If Louisiana Department of Health Secretary Dr. Rebekah Gee and Louisiana Governor John Bel Edwards have their way, they are going to make hepatitis C history in Louisiana.
The Secretary and the Governor were in New Orleans on June 26 at CrescentCare to roll out a statewide initiative with Louisiana Department of Corrections Secretary James LeBlanc and representatives from Asegua Therapeutics, LLC, a subsidiary of Gilead Sciences.
“Our goal is to eliminate this disease in Louisiana, and we have taken a big step forward in that effort,“ Governor Edwards said.
According to CrescentCare infectious-disease doctor Jason Halperin, hepatitis C has dire consequences if left untreated. It affects more than two million people across the United States.
“The hep-c crisis in the country is incredibly urgent,” Dr. Halperin said. “People die of hep C more than any other infection that exists in the United States whether it be HIV, TB, influenza so it is an urgent need to treat and cure.”
According to Dr. Gee there are 39,000 people in Louisiana’s Medicaid and prison system who suffer from the viral infection which attacks the liver.
The cost of treatment is expensive, and the cost of generic drugs cost as much as $30,000 for a course of treatment and up to $90,000 for the brand name.
The deal between the drug company and the state will save the state millions of dollars. Treatment estimates before the deal would have cost the health department an estimated $760 million which is “more than the state spends on K-12 education. Veteran’s Affairs and Corrections combined,” said Dr. Gee. Because of the astronomical cost to Medicaid, the state had to restrict the drug to only those who had damage to their livers already. Last year the state only had $30 million to spend and was only able to treat 300 people.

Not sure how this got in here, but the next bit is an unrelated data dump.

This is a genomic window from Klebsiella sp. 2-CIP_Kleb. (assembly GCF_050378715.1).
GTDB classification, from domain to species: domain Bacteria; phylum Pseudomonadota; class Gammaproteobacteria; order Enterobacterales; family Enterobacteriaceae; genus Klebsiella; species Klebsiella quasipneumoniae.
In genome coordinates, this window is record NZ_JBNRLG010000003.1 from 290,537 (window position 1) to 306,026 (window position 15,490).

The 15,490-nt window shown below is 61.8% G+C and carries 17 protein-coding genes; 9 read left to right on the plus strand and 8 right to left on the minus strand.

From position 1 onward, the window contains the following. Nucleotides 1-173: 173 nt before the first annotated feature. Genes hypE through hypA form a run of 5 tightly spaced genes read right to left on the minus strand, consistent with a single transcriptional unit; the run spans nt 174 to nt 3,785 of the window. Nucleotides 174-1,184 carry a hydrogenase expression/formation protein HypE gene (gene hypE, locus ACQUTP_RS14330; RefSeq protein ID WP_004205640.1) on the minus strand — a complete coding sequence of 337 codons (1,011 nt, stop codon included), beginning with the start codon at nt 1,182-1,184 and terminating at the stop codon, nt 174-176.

Now for one set cost, the Louisiana Department of Health will get unrestricted amounts of the hep c medication Epclusa® for people on Medicaid and in the prison population. They will spend a pre-negotiated capped subscription price and after that price they get rebated back 100 percent of the spend.
“The state will receive an unrestricted supply of this life-saving medication while capping our expenditures at the same time,” Governor Edwards said.
Dr. Gee’s goal is to treat 10,000 people by next year and 31,000 people by the end of 2024.
The program is expected to roll out on July 15.
For more information on hepatitis C treatment, call CrescentCare at 504-821-2601 or another community health center in your area.